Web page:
Abstract 221: Phosphorylation and L-Arginine Increase Superoxide Generation from Endothelial Nitric Oxide Synthase (eNOS)
In the vasculature, nitric oxide (NO) is generated by endothelial NO synthase (eNOS) via a calcium/calmodulin dependent reaction. With oxidative or other depletion of the critical cofactor BH4, NOS generates superoxide (•O2−). Phosphorylation of serine 1177 (S1177) in human eNOS has been shown to modulate eNOS derived-NO formation, and recently, we have shown that L-Arg can increase •O2− generation from BH4-free eNOS. However, it is unclear how S1177 phosphorylation regulates •O2− generation from eNOS and if L-Arg functions in a cooperative manner with phosphorylation. In this work, we show that in the presence of excess Ca2+, phosphorylation of S1177 by Akt led to an increase (>50%) in maximal •O2− generation from eNOS. Moreover, this phosphorylation greatly altered the Ca2+ sensitivity decreasing the calcium EC50 of •O2− generation from 22.1 μM to 4.5 μM, such that eNOS-dependent •O2− generation became essentially Ca2+-independent. Additionally, Akt phosphorylated eNOS displayed higher resistance to EGTA inactivation, and a slightly lower EC50 for calmodulin (149 vs 208 nM). In the presence of L-Arg (1 mM), the O2•− production rate from heNOS was increased by 150% compared to that without L-Arg, but when S1177 was phosphorylated L-Arg induced a further increase in •O2− generation of >600%. Using confocal microscopy we show that both S1177 phosphorylation and the addition of L-Arg cooperatively increased •O2− generation from uncoupled eNOS in endothelial cells (Figure⇓). Thus, phosphorylation of eNOS at S1177 and L-Arg are pivotal in the regulation of •O2− and NO generation, altering both the Ca2+ sensitivity of the enzyme and rate of product formation.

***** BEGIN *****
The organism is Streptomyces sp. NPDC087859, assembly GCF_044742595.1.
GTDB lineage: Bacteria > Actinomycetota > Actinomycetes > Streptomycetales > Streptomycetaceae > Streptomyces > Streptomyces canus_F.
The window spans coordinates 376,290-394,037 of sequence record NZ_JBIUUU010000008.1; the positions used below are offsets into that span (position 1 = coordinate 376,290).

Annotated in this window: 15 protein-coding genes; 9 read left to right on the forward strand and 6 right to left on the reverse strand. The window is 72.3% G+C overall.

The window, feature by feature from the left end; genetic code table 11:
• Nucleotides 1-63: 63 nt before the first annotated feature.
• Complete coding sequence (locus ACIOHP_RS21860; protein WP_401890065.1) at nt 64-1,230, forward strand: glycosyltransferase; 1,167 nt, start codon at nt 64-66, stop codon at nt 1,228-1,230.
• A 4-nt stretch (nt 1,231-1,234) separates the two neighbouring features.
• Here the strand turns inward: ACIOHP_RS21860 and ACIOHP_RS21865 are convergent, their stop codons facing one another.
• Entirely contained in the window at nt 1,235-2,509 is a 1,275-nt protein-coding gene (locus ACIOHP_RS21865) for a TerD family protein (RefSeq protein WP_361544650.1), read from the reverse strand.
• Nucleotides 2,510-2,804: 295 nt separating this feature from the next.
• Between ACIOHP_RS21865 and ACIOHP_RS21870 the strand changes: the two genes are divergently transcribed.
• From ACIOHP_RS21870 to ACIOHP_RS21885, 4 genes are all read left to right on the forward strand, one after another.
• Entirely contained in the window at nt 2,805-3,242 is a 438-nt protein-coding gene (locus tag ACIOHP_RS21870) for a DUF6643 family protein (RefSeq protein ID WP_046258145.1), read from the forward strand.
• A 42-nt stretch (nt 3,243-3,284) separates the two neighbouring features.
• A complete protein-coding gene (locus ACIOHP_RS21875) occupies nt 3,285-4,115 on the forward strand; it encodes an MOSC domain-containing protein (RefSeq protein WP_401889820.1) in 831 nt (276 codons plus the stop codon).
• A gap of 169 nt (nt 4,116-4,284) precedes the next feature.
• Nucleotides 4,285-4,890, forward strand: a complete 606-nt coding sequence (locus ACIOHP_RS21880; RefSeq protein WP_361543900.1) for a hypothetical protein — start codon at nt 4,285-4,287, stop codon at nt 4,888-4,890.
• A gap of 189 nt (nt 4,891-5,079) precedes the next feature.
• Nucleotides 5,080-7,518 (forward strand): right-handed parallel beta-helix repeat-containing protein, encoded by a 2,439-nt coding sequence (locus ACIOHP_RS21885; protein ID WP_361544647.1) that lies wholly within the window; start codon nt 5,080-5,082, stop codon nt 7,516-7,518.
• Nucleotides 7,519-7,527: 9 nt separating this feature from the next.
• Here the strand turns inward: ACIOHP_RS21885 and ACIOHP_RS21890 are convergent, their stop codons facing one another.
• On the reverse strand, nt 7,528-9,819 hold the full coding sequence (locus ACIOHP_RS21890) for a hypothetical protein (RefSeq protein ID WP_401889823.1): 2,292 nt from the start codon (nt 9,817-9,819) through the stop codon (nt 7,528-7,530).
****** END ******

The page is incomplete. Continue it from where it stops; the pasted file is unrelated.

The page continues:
This research has received full or partial funding support from the American Heart Association, AHA Great Rivers Affiliate (Delaware, Kentucky, Ohio, Pennsylvania & West Virginia)